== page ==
Bone density key to success of hip resurfacing. Osteoporosis need not apply

Written by admin on June 3, 2013 – 8:07 pm -

Histological, Histomorphometric and Microtomographic Analyses of Retrieval Hip Resurfacing Arthroplasty Failed at Different Times
Francesca Salamanna, Milena Fini, Annapaola Parrilli, Matteo Cadossi, Nicolò Nicoli Aldini, Gianluca Giavaresi, Deianira Luciani, Sandro GianniniDisclosures

BMC Musculoskelet Disord. 2013;14(47)

Conclusions
The objective of the study was to examine the characteristics of bone quality and its microarchitecture in retrieved metal-on-metal HR by a specific quantitative histomorphometry and μCT method. The results showed that the morphometric parameters considered were crucial for a good understanding of the mechanical properties of HR and may be of significant and essential importance in the pathogenesis of HR failure particularly in the development of late fractures. Although there are several good reports on the survival rate of HR at mid-term follow up, the biological changes of the femoral head underlying the implant over time should always be considered. It remains to be seen whether other late failures will occur. HR is still a good indication for young and active patients; nevertheless good bone quality remains the crucial element to support the implant at longer follow-up.


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Pushing Limits…

Written by admin on February 26, 2013 – 2:14 pm -

Younger Patients Choose Surgery; Some Sports Are OK, But Which Are Too Much?

(WSJ, April 19, 2011)

John Jeffries, a 49-year-old money manager in Dover, Mass., had hip-resurfacing surgery in 2008 and is now coaching his son’s basketball team and long-distance cycling.

Alex Douglas, a Wall Street software architect, had both knees replaced last year at 39 after years of sports injuries. He can’t wait to go kite-boarding this weekend. “I’ve been cleared to have fun,” he says.

Hard charging baby boomers and Generation X-ers are wearing out their joints at younger ages and turning to joint replacement surgery. But is it a quick fix? WSJ’s health columnist Melinda Beck discusses with Kelsey Hubbard.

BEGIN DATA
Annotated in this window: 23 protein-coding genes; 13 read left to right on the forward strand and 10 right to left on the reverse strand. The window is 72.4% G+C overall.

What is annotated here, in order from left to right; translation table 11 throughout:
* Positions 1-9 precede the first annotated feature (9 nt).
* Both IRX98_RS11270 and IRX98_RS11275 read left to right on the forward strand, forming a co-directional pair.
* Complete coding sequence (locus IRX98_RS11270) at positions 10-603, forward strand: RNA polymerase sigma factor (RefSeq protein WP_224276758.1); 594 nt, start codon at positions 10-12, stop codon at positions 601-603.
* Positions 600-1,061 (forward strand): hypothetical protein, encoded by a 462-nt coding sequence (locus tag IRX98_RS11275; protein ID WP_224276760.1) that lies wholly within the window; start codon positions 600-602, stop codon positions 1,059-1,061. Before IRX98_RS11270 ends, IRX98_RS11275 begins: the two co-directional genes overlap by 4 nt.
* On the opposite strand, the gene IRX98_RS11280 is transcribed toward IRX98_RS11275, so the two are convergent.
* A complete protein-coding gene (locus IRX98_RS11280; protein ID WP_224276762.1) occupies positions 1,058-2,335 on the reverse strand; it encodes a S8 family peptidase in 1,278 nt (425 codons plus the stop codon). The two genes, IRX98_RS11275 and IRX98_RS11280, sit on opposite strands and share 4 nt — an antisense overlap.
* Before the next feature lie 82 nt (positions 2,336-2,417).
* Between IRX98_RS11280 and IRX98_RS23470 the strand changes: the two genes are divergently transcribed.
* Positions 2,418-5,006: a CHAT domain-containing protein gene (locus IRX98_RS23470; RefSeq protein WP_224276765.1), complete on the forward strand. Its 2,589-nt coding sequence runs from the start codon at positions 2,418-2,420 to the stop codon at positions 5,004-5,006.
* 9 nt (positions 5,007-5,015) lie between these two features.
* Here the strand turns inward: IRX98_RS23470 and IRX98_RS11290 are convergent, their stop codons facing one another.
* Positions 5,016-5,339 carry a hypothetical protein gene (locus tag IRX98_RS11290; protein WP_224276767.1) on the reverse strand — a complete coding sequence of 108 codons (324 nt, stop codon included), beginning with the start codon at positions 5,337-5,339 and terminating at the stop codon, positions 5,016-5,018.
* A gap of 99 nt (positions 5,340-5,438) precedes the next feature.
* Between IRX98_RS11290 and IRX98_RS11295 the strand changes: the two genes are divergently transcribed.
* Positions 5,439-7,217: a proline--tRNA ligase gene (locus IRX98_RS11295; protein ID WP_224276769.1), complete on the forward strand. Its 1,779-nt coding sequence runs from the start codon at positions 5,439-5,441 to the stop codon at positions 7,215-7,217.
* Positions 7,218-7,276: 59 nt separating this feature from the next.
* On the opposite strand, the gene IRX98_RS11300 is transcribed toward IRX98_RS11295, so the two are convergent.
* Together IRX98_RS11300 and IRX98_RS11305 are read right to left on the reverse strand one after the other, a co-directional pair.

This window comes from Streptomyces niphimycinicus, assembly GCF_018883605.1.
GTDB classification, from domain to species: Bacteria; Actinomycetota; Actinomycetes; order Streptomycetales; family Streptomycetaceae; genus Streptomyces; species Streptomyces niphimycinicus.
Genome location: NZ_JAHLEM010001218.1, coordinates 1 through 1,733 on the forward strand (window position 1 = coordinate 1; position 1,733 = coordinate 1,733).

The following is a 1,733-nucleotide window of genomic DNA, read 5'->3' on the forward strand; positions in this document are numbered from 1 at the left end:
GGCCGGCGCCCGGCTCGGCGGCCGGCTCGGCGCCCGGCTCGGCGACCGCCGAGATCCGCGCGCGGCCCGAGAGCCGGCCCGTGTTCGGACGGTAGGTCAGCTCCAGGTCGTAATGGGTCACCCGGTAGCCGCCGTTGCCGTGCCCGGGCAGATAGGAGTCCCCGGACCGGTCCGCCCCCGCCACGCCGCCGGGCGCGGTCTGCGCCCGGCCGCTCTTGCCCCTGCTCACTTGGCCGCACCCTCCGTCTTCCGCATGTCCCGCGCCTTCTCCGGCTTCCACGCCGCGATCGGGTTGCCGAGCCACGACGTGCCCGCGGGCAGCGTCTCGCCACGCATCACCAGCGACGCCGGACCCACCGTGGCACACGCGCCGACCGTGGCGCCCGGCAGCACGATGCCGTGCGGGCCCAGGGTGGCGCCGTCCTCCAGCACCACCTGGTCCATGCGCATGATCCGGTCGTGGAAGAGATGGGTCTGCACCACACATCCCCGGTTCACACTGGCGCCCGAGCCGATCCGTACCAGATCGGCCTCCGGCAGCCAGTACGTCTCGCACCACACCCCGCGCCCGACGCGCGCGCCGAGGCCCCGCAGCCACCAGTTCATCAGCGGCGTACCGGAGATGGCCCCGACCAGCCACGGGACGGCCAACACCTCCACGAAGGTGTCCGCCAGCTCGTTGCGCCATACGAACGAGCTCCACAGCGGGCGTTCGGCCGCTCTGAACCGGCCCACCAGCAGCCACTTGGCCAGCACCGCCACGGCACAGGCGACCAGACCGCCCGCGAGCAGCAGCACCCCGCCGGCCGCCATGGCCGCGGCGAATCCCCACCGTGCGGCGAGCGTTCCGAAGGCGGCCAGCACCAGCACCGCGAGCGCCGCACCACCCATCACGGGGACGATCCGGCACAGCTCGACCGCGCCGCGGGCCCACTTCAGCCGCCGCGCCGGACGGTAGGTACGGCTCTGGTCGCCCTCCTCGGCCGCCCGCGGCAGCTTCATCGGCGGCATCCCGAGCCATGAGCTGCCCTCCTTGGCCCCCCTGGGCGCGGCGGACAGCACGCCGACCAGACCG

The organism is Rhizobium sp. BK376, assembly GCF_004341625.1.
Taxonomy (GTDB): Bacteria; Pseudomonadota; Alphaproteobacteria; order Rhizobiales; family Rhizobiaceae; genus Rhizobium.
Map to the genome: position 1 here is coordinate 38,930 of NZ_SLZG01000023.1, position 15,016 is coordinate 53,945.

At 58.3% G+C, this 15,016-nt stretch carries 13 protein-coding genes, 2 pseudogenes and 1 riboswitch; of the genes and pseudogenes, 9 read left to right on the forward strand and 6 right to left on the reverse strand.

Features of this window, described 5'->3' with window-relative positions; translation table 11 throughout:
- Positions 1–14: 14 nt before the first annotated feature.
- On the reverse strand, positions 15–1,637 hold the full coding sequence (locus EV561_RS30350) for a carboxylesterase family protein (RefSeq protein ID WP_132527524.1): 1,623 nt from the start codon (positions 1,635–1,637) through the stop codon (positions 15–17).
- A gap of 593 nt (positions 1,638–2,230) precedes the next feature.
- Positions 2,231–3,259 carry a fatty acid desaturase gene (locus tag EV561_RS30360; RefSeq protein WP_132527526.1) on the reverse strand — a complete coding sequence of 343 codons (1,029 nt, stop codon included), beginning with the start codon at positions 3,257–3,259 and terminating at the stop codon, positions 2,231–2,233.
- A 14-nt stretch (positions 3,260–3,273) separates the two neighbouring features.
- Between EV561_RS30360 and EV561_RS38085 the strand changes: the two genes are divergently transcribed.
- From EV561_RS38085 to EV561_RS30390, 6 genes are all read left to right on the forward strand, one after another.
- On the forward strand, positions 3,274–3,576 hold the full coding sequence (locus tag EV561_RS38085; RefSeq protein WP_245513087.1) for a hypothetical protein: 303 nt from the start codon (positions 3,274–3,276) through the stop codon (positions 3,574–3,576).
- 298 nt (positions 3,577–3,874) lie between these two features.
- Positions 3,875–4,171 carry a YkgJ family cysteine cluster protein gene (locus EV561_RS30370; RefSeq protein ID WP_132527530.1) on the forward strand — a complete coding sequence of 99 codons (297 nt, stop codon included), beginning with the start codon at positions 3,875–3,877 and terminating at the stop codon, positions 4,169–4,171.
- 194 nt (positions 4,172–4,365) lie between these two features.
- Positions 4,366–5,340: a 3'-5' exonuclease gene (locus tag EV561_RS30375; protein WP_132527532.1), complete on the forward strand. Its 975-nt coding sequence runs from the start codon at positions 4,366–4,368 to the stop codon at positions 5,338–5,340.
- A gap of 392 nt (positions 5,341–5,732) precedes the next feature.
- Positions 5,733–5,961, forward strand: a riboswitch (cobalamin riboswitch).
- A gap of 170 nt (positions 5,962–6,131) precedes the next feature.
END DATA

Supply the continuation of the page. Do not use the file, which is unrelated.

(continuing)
Joint-replacement patients these days are younger and more active than ever before. More than half of all hip-replacement surgeries performed this year are expected to be on people under 65, with the same percentage projected for knee replacements by 2016. The fastest-growing group is patients 46 to 64, according to the American Academy of Orthopaedic Surgery.

Many active middle-agers are wearing out their joints with marathons, triathlons, basketball and tennis and suffering osteoarthritis years earlier than previous generations. They’re also determined to stay active for many more years and not let pain or disability make them sedentary.

To accommodate them, implant makers are working to build joints with longer-wearing materials, and surgeons are offering more options like partial knee replacements, hip resurfacing and minimally invasive procedures.

More younger people also need joint-replacement surgery due to obesity, and some orthopedists refer them for weight-loss surgery first to reduce complications later.

Even the most fit patients face a long period of rehabilitation after surgery and may not be able to resume high-impact activities.

“There is, to be honest, some irrational exuberance out there,” says Daniel Berry, chief of orthopedic surgery at the Mayo Clinic in Rochester, Minn., and president of the American Academy of Orthopedic Surgeons. “People may be overly optimistic about what joint replacement can do for them.”

One big unknown: How long will the replacement joints last? In the past, many doctors assumed implants would wear out in about 10 or 15 years, and they urged young patients to put off surgery as long as possible to minimize the risk of needing a costly and difficult revision surgery—or even two. (A total knee replacement typically costs $15,000 to $22,000. A revision can be $45,000 or more, with a higher risk of complications.)

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Posted in Hip, Joint Replacements, Knee | No Comments »